A Paper Prints & Printsess
By Melissa Mendonca
Wild Ink Press In Chico
It’s a particular joy to get the mail on days when, amongst the bills and junk and catalogs, a card emerges. Bonus if you’re arriving home from a long day of work to find it. Double bonus if it’s hand addressed with a beautiful stamp.
Triple bonus if the card that emerges from the envelope was created on a 100-year-old letterpress and designed by Rebekah Tennis of Wild Ink Press in Chico.
Rebekah and husband Matt, a rice farmer, have embarked on a journey to bring back the form and beauty of letterpress stationery in their backyard studio. Rebekah is the design guru who comes up with the images and sayings. Matt has taught himself to operate five distinct letterpress machines, the first of which did jobs by treadle until he converted it to motor.
From Rebekah’s initial design to the moment Matt pulls paper from the press and the end product is packaged for sale, every step of production occurs in the Tennis home and studio. On any given day, Rebekah could be inside her home office hand-drawing new designs or refining them on her Mac while Matt is out in the studio blasting Beethoven’s Ninth and expertly guiding paper through the presses to assure her visions come alive in true color, impression and quality. On the best days they are together in the studio while their three young boys cavort outside, kept eye on through an open door.
“There’s a fine line between really fine craftsmanship and fine art,” says Matt. “We stand as close to that line as possible.”
Their place on that line has been noticed, with Wild Ink Press products being picked up by Paper Source and Papyrus, two national outlets that take in orders of 8,000 or more, all of which run through the old letterpress machines one page at a time. Their products are found in 120 boutique stores and are sold online direct through their website and Etsy stores.
Always clever, often cheeky, Rebekah’s designs cover a wide range of styles. “I feel like I’m always going to do art to be appropriate to the piece,” she says. In the Three Things Series, which won Best New Product: Paper Style at the 2012 National Stationery Show, she showcases multiples such as “Cheese. Whiskey. You. Things that Age Well.”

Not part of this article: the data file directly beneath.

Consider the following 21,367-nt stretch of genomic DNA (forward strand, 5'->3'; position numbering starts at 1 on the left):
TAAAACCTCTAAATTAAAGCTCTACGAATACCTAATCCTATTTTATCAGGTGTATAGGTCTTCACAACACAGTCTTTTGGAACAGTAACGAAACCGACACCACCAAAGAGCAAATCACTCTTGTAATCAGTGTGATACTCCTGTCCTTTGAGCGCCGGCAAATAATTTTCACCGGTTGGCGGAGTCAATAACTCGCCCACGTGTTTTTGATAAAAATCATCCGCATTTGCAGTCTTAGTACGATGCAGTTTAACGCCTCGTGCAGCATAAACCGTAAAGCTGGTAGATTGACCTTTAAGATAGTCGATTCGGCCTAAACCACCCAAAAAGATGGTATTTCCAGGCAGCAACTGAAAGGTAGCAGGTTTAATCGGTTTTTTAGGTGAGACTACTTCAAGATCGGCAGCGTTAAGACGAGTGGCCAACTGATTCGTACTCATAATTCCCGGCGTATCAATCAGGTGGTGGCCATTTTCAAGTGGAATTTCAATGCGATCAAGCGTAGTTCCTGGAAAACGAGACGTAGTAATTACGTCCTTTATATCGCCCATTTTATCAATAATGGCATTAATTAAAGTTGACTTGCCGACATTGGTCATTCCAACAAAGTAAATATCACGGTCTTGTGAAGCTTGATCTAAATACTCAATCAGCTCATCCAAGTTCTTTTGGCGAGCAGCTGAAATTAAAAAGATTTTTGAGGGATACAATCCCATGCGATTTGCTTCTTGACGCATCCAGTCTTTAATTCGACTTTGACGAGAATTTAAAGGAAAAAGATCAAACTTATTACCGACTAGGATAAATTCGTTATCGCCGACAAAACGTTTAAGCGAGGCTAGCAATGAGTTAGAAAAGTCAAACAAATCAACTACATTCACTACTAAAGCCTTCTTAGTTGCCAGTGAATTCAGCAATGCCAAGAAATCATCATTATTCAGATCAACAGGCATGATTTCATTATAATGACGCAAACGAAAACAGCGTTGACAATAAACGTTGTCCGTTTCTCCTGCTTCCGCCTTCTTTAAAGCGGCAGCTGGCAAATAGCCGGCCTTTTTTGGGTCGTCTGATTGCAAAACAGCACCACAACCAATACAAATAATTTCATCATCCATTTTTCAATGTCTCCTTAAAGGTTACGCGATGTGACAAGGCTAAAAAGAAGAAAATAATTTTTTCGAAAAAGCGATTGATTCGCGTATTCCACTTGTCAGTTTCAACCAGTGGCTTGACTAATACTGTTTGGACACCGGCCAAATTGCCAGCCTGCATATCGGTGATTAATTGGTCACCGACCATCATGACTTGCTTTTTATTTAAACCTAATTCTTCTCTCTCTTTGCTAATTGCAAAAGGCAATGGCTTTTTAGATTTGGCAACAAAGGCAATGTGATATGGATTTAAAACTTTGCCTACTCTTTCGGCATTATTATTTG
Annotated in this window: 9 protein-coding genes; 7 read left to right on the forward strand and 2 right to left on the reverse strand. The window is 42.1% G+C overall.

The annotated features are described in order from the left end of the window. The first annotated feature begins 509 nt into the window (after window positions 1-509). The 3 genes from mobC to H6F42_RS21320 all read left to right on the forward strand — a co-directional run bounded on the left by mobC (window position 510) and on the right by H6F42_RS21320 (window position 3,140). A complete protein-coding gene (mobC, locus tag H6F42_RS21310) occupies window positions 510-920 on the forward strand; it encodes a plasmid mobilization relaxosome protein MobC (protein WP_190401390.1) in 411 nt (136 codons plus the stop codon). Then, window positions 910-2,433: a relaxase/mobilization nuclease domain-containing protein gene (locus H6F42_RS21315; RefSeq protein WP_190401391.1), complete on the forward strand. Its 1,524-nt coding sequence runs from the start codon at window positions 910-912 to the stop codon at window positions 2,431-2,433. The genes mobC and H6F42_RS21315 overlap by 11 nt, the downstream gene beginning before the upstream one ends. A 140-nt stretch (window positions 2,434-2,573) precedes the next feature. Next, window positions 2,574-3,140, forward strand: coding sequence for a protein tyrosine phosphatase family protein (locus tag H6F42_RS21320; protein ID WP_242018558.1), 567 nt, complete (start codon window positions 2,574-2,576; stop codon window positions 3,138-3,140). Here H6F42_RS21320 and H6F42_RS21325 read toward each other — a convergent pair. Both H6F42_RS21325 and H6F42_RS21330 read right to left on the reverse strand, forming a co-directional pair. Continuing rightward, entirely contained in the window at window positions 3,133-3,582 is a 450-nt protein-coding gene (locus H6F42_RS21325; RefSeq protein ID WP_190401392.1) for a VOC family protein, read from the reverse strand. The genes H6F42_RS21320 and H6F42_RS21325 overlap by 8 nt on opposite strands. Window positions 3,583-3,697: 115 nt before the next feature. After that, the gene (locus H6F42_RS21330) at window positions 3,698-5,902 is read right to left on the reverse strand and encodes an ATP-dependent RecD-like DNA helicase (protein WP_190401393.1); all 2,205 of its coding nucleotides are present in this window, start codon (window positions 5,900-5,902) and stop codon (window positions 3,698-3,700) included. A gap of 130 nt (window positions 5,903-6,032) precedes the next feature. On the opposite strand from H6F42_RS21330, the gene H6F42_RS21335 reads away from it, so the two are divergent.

The Backhanded Condiments line brings similar chuckles, with expressions such as “You’re the Tater Tots to My Hot Dish.” Her 2011 Louie Award winning design, “You’re one Hot Mama,” was Mother’s Day card of the year and combined the edgy sentiment with the design of a very traditional cross stitch sampler.
Yet also in the Wild Ink Press repertoire is a sublime series called My Sons, which pays tribute to the countries of origin of Matt and Rebekah’s three children, Cameron, Lance and Kip, born in Pakistan and Korea. The couple traveled to both countries in the adoption process and Rebekah took photographs of the ornate walls, tiles, lattice work and pottery she came across. Details from these have been converted into designs on everyday note cards that the couple sell to support orphan care in both countries.
Rebekah keeps a blog on the Wild Ink Press website which chronicles not only how she and Matt have built their business, but also how they’ve created their family and renovated their home. “I really appreciate the concept of the Renaissance person,” she says. “I don’t feel I’m fully expressed in just letterpress or paper and cards. I like to enjoy life and share it with people.”
A blog entry on her home renovations once caught the attention of the producers of the Nate Berkus show and she was flown to Los Angeles to participate on a show segment. There was nothing, however, like the blog entry she did of a Halloween costume for Cameron in which he was a toy soldier. That one entry drew between 20,000 and 30,000 visitors a day for a while, jarring the couple in the recognition of the impact one story could have on the internet.
Established in 2009, Wild Ink Press is coming into its own at a rate consistent with the couple’s goals as parents. Having made it through the exhaustive learning curve of teaching themselves to operate and maintain the letterpress machines while developing a client base and completing their adoptions, they are happy to continue focusing on what can be done at home for the business while they keep the pre-school aged boys close.
While they continue to challenge themselves with new designs and letterpress techniques, they’ve also let go of a particular card that Matt dubbed “The Marriage Destroyer.” Designed with multiple colors and detailed impressions, “It took every ounce of our ability,” he says.
“We did a lot better this year balancing things,” Rebekah says with a smile. That, it seems, is what will leave the most lasting impression.